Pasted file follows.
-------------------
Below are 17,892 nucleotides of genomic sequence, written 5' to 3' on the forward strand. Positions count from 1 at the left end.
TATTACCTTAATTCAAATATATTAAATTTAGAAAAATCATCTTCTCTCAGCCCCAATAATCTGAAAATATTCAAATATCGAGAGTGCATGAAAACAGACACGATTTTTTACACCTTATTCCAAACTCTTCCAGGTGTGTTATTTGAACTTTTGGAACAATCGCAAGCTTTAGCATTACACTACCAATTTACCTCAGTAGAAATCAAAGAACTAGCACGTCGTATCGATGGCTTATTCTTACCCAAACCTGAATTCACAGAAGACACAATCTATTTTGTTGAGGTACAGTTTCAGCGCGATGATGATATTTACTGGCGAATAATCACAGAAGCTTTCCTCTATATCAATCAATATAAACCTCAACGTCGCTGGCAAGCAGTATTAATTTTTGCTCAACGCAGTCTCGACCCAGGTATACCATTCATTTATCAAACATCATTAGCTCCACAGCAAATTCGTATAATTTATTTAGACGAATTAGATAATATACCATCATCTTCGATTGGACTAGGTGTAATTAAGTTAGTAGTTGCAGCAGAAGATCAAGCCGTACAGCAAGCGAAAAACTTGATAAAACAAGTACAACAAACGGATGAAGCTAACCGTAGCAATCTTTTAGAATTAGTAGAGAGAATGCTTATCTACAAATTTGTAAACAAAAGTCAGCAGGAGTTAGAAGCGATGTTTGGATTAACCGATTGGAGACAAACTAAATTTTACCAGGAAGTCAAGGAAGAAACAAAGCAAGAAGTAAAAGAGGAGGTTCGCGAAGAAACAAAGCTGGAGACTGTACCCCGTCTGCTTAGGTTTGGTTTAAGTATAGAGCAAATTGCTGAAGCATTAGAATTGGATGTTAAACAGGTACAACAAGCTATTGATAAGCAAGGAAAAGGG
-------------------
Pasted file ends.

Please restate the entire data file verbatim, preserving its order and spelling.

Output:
Below are 17,892 nucleotides of genomic sequence, written 5' to 3' on the forward strand. Positions count from 1 at the left end.
TATTACCTTAATTCAAATATATTAAATTTAGAAAAATCATCTTCTCTCAGCCCCAATAATCTGAAAATATTCAAATATCGAGAGTGCATGAAAACAGACACGATTTTTTACACCTTATTCCAAACTCTTCCAGGTGTGTTATTTGAACTTTTGGAACAATCGCAAGCTTTAGCATTACACTACCAATTTACCTCAGTAGAAATCAAAGAACTAGCACGTCGTATCGATGGCTTATTCTTACCCAAACCTGAATTCACAGAAGACACAATCTATTTTGTTGAGGTACAGTTTCAGCGCGATGATGATATTTACTGGCGAATAATCACAGAAGCTTTCCTCTATATCAATCAATATAAACCTCAACGTCGCTGGCAAGCAGTATTAATTTTTGCTCAACGCAGTCTCGACCCAGGTATACCATTCATTTATCAAACATCATTAGCTCCACAGCAAATTCGTATAATTTATTTAGACGAATTAGATAATATACCATCATCTTCGATTGGACTAGGTGTAATTAAGTTAGTAGTTGCAGCAGAAGATCAAGCCGTACAGCAAGCGAAAAACTTGATAAAACAAGTACAACAAACGGATGAAGCTAACCGTAGCAATCTTTTAGAATTAGTAGAGAGAATGCTTATCTACAAATTTGTAAACAAAAGTCAGCAGGAGTTAGAAGCGATGTTTGGATTAACCGATTGGAGACAAACTAAATTTTACCAGGAAGTCAAGGAAGAAACAAAGCAAGAAGTAAAAGAGGAGGTTCGCGAAGAAACAAAGCTGGAGACTGTACCCCGTCTGCTTAGGTTTGGTTTAAGTATAGAGCAAATTGCTGAAGCATTAGAATTGGATGTTAAACAGGTACAACAAGCTATTGATAAGCAAGGAAAAGGG